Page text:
This research was supported by a Canadian Institutes of Health Research grant. Trainee support was provided by the Alberta Children's Hospital Foundation, Canadian Institutes of Health Research, Talisman Energy Fund Healthy Living and Injury Prevention Studentship, Alberta Innovates Health Solutions, Eyes High Doctoral Scholarship, Vanier Canada Graduate Scholarship, and Faculty of Kinesiology Dean's Doctoral Scholarship.
About the University of Calgary
The University of Calgary is a global intellectual hub located in Canada's most enterprising city. In our spirited, high-quality learning environment, students thrive in programs made rich by research, hands-on experiences and entrepreneurial thinking. Our strategy drives us to be recognized as one of Canada's top five research universities, engaging the communities we both serve and lead. This strategy is called Eyes High, inspired by the university's Gaelic motto, which translates as 'I will lift up my eyes.' For more information, visit ucalgary.ca/eyeshigh.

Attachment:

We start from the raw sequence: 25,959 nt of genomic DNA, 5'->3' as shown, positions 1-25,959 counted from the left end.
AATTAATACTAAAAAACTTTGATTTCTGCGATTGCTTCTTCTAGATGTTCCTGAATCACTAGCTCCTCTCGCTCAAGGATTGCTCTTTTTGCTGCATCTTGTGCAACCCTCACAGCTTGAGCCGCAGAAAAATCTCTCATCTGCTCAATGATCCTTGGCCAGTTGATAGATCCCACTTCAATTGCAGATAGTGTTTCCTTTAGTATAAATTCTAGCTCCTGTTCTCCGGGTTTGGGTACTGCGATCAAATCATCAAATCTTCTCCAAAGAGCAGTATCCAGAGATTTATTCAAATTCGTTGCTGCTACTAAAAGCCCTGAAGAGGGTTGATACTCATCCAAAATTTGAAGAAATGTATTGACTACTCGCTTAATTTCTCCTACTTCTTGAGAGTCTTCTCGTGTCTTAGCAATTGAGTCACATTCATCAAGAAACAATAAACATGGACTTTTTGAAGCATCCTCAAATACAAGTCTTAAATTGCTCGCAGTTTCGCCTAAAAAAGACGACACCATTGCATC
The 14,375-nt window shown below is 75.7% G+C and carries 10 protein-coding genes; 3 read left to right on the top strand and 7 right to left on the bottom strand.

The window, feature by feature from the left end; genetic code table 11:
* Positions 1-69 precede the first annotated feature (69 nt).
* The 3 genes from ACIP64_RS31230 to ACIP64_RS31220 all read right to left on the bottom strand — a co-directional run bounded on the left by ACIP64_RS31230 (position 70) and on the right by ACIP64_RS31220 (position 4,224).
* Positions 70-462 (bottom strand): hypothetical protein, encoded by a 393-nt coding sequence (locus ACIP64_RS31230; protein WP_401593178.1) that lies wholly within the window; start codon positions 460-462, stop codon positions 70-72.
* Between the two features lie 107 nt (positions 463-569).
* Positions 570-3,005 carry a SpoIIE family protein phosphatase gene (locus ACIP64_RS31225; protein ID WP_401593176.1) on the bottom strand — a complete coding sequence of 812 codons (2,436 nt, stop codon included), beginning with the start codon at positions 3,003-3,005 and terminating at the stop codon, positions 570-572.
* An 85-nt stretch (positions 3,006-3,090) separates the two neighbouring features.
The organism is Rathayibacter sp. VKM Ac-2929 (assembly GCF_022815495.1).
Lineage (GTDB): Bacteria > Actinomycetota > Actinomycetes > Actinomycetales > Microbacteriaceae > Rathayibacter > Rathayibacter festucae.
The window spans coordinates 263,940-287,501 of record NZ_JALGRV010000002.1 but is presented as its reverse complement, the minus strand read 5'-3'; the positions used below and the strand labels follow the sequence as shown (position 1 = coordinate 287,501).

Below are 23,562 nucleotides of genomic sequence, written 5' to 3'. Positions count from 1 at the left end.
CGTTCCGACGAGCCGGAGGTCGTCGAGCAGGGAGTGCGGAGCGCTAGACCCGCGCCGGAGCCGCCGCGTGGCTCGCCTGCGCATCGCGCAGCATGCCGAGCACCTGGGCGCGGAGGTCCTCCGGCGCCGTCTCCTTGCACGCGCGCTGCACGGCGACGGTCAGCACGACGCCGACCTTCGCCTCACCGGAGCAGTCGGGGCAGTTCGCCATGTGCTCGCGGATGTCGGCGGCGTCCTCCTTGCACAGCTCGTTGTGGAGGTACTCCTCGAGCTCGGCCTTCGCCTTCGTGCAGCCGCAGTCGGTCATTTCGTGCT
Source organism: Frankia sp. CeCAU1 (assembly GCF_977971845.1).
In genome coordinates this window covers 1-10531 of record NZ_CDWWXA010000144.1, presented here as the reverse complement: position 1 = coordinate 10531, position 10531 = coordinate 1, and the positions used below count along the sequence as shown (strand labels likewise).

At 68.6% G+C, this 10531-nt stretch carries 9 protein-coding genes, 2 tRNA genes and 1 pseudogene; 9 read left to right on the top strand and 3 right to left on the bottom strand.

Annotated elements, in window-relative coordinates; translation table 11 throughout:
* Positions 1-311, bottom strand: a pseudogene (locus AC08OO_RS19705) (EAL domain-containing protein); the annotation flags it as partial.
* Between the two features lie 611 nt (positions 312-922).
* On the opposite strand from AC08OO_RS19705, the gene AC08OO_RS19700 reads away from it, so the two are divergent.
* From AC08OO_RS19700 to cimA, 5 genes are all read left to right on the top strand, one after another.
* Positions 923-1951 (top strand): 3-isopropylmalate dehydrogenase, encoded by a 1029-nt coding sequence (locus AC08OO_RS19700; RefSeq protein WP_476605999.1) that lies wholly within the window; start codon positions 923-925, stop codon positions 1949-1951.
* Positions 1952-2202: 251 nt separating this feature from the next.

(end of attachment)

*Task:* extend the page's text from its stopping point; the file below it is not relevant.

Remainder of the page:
For more information, visit ucalgary.ca. Stay up to date with University of Calgary news headlines on Twitter @UCalgary. For details on faculties and how to reach experts go to our media center at ucalgary.ca/mediacentre.
Return to top of page.
Feb 4 2020 Fetal Timeline Maternal Timeline News
Stevia, pictured in 3 forms, is originally native to Paraguay and Brazil but is now also grown
in Japan and China. It is used as a non-nutritive sweetener and herbal supplement.
CREDIT Medical News Today